We constructed an integrated optical system as reported previously,22 which combined white light spectral measurement and normalized laser intensity measurement. Briefly, for intensity measurements, a collimated s-polarized HeNe laser beam with a wavelength of 632.8 nm was apodized with a 1-mm pinhole to set the size of the probe beam. After that, the laser beam was split into two by a nonpolarized beam splitter, propagating in parallel and hitting two different areas on the surface of the PC-TIR sensor. Using simple optical mounts, the incident angle of these two beams was adjusted until the laser wavelength lied at the steepest portion of the resonance dip. Dual flow channels formed in polydimethylsiloxane (PDMS) were used to isolate the two areas on the sensor surface, so that one area was used for binding of the analytes, while the other contained only flowing buffer to serve as a reference. The intensity of the signal and reference beams were detected with two identical photodiode detectors from Thorlabs (Newton, NJ) and recorded with an 18-bit data acquisition card from National Instruments (Austin, TX). The intensity ratio was obtained by directly normalizing these two reflected intensities of the signal and reference beams at 1-Hz rate. For spectral measurements, a broadband incandescent lamp was used as a white light source. The beam was coupled with an objective lens into a single-mode optical fiber to obtain a good spatial beam profile and was collimated with another objective lens. The collimated white light traveled the same path as the laser beam except that the reflected light was directly detected using a spectrometer (model number iHR 550) from HORIBA Jobin Yvon Inc. (Edison, NJ). These two measurements could be easily switched by moving a mirror, which enabled us to monitor the binding events by measuring the resonance wavelength shift directly with the spectrometer or with high precision using the normalized intensity ratio. The PC-TIR sensor was mounted on a prism (made of BK7 glass) via refractive index matching liquid from Cargille Laboratories (Cedar Grove, NJ) and was stabilized, and the top surface was attached to a microfludics cell with two parallel flow channels made of PDMS; the solutions were introduced by withdrawing syringes through a pump from KD Scientific Inc. (Holliston, MA), and the flow rate could be adjusted over a large range (1 nL/min to 1.00 mL/min).

PC-TIR Sensing Principle

The resonance wavelength of the PC-TIR sensor shifts when some analyte is adsorbed on the sensing surface or the refractive index of the solvent varies, by changing the resonance condition in the defect layer as follows:

22πλdnxdxcosθx+α=(2m+1)π,(m=0,1,2,)
(1)

Where α represents the Goos Hänchen phase shift, λd is the resonance wavelength, θx, nx, dx are the refraction angle, index, and thickness of the defect layer, respectively. Therefore, by monitoring the resonance shift, we can obtain the solvent index change, the analyte layer’s refractive index, thickness, mass density, or binding affinity constant, etc.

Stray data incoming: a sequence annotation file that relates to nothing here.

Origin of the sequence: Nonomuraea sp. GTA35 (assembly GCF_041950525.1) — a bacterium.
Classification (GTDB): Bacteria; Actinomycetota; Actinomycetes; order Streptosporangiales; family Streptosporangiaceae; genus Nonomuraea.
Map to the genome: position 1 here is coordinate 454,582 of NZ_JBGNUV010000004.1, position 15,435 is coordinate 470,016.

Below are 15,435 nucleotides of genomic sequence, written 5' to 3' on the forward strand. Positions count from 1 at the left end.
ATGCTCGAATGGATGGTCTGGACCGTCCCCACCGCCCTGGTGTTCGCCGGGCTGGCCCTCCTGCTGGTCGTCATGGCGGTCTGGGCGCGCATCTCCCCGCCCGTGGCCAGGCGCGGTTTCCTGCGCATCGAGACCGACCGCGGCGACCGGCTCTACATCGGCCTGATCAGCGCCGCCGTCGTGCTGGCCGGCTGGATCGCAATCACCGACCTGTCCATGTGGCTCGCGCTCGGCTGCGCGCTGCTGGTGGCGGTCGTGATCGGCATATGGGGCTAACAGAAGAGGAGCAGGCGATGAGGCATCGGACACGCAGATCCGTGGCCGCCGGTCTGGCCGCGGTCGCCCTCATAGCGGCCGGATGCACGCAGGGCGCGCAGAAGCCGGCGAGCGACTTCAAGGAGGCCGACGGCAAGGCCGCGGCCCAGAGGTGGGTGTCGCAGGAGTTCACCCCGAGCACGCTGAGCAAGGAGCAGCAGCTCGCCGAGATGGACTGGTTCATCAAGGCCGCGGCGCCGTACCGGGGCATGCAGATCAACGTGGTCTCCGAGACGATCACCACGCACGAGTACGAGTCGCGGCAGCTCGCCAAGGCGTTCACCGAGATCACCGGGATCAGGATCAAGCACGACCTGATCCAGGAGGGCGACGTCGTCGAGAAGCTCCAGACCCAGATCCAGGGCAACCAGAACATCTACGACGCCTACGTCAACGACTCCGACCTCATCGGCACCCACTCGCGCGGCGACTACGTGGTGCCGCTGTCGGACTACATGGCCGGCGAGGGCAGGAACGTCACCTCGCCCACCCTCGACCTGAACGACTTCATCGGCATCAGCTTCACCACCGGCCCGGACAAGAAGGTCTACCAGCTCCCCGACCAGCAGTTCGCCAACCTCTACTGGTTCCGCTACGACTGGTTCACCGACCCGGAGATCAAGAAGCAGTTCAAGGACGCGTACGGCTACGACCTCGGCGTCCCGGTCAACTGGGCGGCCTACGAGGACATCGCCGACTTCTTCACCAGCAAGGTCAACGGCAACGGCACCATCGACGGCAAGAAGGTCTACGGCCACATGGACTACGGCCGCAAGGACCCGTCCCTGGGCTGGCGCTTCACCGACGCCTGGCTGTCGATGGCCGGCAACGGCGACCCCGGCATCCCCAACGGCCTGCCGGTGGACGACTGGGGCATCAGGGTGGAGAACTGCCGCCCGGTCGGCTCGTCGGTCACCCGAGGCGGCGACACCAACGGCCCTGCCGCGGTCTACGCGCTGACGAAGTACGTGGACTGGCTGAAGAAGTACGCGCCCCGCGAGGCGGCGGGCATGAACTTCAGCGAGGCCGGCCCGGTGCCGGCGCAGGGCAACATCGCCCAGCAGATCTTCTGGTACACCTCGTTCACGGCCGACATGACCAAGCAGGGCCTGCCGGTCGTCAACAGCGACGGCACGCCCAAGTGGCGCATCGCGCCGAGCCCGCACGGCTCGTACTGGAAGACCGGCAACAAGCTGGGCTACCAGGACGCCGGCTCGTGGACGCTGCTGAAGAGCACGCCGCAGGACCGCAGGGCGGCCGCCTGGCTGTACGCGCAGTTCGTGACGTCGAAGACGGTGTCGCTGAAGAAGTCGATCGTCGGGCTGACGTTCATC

Characterization of PC-TIR Sensor Bulk Refractive Index Sensitivity

The PC-TIR is a refractometric sensor, so it is essential to first characterize its sensitivity to the bulk solvent refractive index change on the sensing surface. As shown in Figure S-2 in the Supporting Information, the PC-TIR sensor was tested by flowing progressively higher concentrations of ethylene glycol solution in DI-water with known refractive indices over the sensing surface (with a rinsing step by DI-water between each new concentration to ensure a clean surface before each measurement). A shift to a longer resonance wavelength in response to an increasing solvent refractive index was observed by both the reflectance spectrum measurement and the real-time normalized intensity measurement, where the first provided a larger detection range and the second achieved much higher detection sensitivity.

Materials

All biochemicals and reagents were purchased from Sigma-Aldrich (except biotinylated proteins) and used as received. DI water (18 MΩ·cm), acetonitrile, morpholinoethanesulfonic acid (MES), and phosphate buffered saline (PBS) (pH ~7.4) were reagents or running buffer. Piranha solution composing of a mixture of sulfuric acid (H2SO4, 98%) and hydrogen peroxide solution (H2O2, 30%) was used to clean and oxidize silica surface. Caution! Piranha solution is extremely corrosive, reactive, and potentially explosive, which should be handled with consideration for safety. (3-Aminopropyl) triethoxysilane (3-APTES) converted an OH-terminated SiO2 surface to an NH2-terminated one. Succinic anhydride further converted amino (−NH2) groups on a silanized silica surface to carboxylic groups (−COOH). A mixture of 1-ethyl-3-(3-dimethylaminopropyl) carbodiimide (EDC) and N-hydroxysuccinimide (NHS) was used to converting carboxylic groups to amine-reactive succinimide esters. Streptavidin (MW ≈ 52 000 Da) has a primary amino group and is a tetrameric protein which can bind up to four biotin (or biotinlyated) molecules. Bovine serum albumin (BSA) was used as the blocking reagent. The free D-biotin (Vitamin H, MW 244 Da) was used for a test of very small molecule binding with streptavidin. Biotinlyated single-strand DNA oligonucleotides with different number of T bases (10T, 20T, and 30T) as well as other oligonucleotides (20A, 20C), were prepared with reverse-phase cartridge (RP1) purification. Biotinylated proteins (Protein A and BSA) were purchased from Vector Laboratories, Inc. (Burlingame, CA). Biotinylated antibody (anti-mouse immunoglobulin G (IgG) produced in goat) and antibody IgG were the largest molecules tested in the study. Detailed information about these biomolecules could be found in Table S-1 in the Supporting Information.